ORLANDO, Fla. — Human trafficking organizations in the U.S. say it’s one business that has not been slowed by the global pandemic.
Officials said predators have quickly adjusted to 2020 with social media being a hot spot for recruiting.
With boredom taking over, people out of work, and online schooling for thousands, so many people are vulnerable.
Official say traffickers know that, and are already working on recruiting by promising friendship, places to stay, and even employment.
Statistics show Florida is the third highest state for human trafficking. And now we are learning from human trafficking organizations that COVID-19 isn’t slowing the traffickers down.
Dee Coleman, executive director of Samaritan Village, which helps victims get out, said she thinks human trafficking could actually be up during the pandemic.
“We are watching women become vulnerable because of the economic climate,” Coleman said. “If you can’t pay your rent then you come into a state of vulnerability.”
The Council on Foreign Relations said people who were trafficked are now considering, or are being forced to, return to their exploiters because of lost jobs, shelter, and/or medical insurance.
The group says victims have reported being contacted by their traffickers again and again during the pandemic.
“Honestly we are very alarmed by the recruiting we think is happening during this time just from the reports that are coming in to all of the hotlines,” said Tomas Lares, the chairman of the Greater Orlando Human Trafficking Task Force.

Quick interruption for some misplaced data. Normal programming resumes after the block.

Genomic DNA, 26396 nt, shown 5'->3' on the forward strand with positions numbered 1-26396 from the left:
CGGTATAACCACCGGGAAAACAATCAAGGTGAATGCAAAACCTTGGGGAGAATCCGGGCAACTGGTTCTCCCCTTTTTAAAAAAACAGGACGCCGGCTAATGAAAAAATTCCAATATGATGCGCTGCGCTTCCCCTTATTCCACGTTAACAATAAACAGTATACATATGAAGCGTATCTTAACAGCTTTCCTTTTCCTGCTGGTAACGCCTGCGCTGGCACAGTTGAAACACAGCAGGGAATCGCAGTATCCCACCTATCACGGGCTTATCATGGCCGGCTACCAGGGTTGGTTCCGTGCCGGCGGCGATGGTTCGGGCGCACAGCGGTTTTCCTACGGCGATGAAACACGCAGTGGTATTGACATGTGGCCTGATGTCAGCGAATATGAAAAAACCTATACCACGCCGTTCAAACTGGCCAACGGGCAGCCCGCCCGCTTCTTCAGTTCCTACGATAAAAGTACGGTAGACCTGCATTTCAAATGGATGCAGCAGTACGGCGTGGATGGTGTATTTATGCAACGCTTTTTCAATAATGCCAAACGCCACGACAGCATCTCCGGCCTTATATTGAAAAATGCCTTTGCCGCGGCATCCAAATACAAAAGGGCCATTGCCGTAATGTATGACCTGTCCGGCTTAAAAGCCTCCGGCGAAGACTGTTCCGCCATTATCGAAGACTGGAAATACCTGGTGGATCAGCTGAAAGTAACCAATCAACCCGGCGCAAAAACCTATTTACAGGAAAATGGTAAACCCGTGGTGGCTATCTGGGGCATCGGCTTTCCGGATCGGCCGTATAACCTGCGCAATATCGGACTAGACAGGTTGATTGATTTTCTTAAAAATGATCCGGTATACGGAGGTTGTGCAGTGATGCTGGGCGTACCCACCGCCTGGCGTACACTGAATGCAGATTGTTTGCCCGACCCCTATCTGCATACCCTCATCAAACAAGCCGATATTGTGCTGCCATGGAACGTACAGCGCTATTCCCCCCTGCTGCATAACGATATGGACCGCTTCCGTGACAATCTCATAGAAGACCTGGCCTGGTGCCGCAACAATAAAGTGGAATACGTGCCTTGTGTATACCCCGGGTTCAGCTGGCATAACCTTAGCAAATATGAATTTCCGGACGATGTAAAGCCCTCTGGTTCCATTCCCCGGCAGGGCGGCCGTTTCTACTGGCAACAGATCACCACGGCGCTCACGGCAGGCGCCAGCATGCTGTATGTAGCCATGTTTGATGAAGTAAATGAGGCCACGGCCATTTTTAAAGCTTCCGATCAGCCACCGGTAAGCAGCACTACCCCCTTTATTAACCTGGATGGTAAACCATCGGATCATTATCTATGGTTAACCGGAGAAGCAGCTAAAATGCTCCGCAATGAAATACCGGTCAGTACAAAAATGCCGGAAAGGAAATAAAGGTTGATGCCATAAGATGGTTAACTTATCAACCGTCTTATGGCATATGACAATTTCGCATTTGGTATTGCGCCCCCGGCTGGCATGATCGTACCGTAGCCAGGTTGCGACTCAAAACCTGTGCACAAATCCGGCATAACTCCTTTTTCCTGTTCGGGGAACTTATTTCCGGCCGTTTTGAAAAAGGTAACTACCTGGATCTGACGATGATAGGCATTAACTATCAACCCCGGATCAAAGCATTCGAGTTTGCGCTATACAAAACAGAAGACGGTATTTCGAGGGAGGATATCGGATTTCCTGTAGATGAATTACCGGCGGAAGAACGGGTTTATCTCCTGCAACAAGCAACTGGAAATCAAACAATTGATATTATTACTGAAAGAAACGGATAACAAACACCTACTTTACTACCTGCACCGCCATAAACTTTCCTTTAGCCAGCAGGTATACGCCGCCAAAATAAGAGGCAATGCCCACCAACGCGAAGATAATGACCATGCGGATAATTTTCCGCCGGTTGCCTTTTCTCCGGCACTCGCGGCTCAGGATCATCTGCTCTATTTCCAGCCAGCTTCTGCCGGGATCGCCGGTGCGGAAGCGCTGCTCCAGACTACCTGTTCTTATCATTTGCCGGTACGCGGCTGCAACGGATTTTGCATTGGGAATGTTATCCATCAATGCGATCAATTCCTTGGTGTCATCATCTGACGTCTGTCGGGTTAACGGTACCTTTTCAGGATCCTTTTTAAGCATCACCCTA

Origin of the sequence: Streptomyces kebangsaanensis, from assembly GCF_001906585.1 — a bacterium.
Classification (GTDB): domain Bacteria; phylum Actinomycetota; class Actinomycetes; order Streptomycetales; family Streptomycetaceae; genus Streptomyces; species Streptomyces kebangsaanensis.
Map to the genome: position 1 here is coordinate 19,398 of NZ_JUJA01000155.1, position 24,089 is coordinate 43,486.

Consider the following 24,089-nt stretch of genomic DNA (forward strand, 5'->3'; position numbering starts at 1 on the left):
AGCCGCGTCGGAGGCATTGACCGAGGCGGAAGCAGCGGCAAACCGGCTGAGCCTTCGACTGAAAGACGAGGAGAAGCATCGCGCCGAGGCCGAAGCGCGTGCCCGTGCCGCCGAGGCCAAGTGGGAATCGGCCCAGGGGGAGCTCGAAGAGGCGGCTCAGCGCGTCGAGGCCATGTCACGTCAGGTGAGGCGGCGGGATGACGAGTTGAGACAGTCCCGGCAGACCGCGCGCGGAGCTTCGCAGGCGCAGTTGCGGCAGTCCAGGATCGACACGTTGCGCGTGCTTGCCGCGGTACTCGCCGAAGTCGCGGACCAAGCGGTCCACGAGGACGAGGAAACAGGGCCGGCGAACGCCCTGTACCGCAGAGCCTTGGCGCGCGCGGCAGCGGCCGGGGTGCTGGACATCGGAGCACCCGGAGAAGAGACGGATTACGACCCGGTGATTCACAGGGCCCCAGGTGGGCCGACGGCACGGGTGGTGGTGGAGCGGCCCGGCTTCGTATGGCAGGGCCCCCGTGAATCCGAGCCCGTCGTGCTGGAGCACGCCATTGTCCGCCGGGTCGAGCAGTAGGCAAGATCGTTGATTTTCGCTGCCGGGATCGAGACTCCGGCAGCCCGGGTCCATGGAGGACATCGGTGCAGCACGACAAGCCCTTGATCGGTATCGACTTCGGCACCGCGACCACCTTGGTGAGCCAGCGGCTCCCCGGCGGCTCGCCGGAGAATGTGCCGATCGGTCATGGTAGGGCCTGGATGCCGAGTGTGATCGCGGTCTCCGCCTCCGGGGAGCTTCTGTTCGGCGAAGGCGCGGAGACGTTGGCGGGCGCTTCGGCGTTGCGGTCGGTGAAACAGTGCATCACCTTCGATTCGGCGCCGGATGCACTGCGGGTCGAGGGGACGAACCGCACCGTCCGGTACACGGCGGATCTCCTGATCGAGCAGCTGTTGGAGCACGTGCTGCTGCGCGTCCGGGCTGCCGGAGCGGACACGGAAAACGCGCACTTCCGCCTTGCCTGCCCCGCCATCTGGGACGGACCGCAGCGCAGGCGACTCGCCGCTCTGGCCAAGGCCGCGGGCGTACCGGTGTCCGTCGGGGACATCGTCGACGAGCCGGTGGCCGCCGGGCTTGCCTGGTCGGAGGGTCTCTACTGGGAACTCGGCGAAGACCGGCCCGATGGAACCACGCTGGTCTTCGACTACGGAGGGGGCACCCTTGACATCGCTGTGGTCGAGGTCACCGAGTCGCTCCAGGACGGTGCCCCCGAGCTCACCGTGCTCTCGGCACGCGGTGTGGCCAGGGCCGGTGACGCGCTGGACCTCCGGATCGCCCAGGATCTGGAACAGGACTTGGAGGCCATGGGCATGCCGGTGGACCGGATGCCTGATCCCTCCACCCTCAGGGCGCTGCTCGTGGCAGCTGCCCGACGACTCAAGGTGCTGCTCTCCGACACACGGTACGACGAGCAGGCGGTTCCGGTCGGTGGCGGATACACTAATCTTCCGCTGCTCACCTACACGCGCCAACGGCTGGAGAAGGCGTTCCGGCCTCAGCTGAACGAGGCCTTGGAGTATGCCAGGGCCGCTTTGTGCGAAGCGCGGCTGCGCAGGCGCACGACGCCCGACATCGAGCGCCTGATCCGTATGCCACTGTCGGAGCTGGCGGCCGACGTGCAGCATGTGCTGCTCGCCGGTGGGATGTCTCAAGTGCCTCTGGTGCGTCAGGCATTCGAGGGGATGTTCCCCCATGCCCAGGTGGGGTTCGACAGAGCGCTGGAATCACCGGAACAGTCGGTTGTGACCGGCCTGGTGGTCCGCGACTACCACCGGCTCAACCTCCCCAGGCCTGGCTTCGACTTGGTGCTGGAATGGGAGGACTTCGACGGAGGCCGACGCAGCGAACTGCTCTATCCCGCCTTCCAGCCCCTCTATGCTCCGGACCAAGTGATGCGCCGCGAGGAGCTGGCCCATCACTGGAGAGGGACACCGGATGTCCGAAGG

The fear is that with people at home and spending a lot of time online, it’s opening doors for predators.
The United Nations Office on Drugs and Crimes said criminals are adjusting their business models to the ‘new normal’ created by the pandemic, and it’s going on without anyone knowing.
The Metropolitan Bureau of Investigation said that they are working about the same amount of trafficking investigations this year that they were last, about 35, but that tips are down.
Much of that is due to hotels being closed, events being canceled and most conventions are now on hold.
Many of the workers are trained to spot that activity and report it. Tourists, visitors and residents, too, often see things in those places and call it in.
There is concern now that much of this stuff is happening out of the public’s eye at private homes, seedy hotels or on the streets.
Human trafficking organizations and law enforcement are encouraging women involved in these situations to reach out. You can text the national human trafficking hotline at 233733.